10 months ago • 1 min
Assuming you’ve not been living in a cave, you’re probably aware of the importance of the FAAMG stocks (Meta’s Facebook, Amazon, Apple, Microsoft, and Google’s Alphabet) in US stock markets: they represent about one-fifth of the S&P 500, their earnings outstripped the broader market by a factor of 10x over the past decade, and their margins are twice as juicy. It’s no wonder really that retail and pro investors alike give over a big part of their portfolios to these giants.
But it might be time to make some space for the GRANOLAS. The acronym, dubbed by Goldman Sachs, refers to the companies that now account for a quarter of Europe’s STOXX 600 index: GlaxoSmithKline, Roche, ASML, Nestlé, Novartis, Novo Nordisk, L'Oréal, LVMH, AstraZeneca, SAP, and Sanofi.
Sure, these companies don’t boast the jaw-dropping growth rates the FAAMG stocks have seen, and they’re a lot less likely to make headlines. But they do enjoy similarly attractive margins, stable earnings growth, and healthy dividends. And those things, along with their “value” characteristics, make them well-placed to benefit from a recovery in economic growth, and less dependent on whatever happens with inflation, interest rates, and overall sentiment. So feel free to load up on FAAMGs for your sugar rush, if you’re a believer, but consider making space in your portfolio’s diet for some healthy GRANOLAS too.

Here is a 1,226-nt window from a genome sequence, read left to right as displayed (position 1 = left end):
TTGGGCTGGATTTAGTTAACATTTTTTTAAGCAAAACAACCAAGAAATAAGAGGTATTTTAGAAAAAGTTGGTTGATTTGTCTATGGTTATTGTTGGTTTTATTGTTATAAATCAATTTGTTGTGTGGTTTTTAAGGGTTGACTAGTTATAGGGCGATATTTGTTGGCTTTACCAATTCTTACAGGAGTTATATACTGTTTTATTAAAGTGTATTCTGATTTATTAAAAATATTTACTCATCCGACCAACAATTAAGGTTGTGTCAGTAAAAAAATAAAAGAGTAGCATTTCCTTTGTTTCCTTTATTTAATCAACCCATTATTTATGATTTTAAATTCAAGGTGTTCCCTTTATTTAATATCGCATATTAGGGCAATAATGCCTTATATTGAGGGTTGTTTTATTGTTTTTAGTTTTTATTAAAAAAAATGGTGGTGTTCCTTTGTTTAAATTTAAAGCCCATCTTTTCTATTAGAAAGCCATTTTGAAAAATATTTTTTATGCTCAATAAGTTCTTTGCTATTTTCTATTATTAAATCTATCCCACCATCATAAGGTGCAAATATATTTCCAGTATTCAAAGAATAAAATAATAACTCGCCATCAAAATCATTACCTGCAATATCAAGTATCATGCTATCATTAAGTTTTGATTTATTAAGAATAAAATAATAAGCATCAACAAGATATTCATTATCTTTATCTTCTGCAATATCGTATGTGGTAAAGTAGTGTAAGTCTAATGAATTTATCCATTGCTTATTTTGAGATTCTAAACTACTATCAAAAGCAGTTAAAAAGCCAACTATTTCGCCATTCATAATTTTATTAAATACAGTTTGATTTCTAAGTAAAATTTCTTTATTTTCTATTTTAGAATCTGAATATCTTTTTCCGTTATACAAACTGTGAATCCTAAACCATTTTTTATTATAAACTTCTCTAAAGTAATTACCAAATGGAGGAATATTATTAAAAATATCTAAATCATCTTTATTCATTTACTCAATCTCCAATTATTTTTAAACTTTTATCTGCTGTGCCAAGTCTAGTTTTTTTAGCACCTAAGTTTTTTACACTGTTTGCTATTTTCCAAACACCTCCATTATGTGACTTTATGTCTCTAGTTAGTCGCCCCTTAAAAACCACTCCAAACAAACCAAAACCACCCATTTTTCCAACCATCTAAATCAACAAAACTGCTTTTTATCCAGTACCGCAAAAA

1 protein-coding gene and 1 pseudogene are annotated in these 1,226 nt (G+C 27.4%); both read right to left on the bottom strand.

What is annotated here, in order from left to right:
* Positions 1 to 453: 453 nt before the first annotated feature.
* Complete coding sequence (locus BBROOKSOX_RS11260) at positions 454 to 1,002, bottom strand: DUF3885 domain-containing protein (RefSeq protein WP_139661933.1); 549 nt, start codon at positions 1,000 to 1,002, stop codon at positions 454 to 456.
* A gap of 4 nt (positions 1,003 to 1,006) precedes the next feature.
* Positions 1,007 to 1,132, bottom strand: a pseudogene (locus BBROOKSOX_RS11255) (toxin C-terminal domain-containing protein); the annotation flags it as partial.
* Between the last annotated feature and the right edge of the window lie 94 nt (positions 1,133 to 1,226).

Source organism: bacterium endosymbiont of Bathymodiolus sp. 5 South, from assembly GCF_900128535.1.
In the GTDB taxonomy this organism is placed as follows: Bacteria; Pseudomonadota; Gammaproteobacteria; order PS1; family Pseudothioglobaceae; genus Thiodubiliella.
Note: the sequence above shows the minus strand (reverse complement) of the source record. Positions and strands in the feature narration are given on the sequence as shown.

Disclaimer: These articles are provided for information purposes only. Occasionally, an opinion about whether to buy or sell a specific investment may be provided. The content is not intended to be a personal recommendation to buy or sell any financial instrument or product, or to adopt any investment strategy as it is not provided based on an assessment of your investing knowledge and experience, your financial situation or your investment objectives. The value of your investments, and the income derived from them, may go down as well as up. You may not get back all the money that you invest. The investments referred to in this article may not be suitable for all investors, and if in doubt, an investor should seek advice from a qualified investment advisor.
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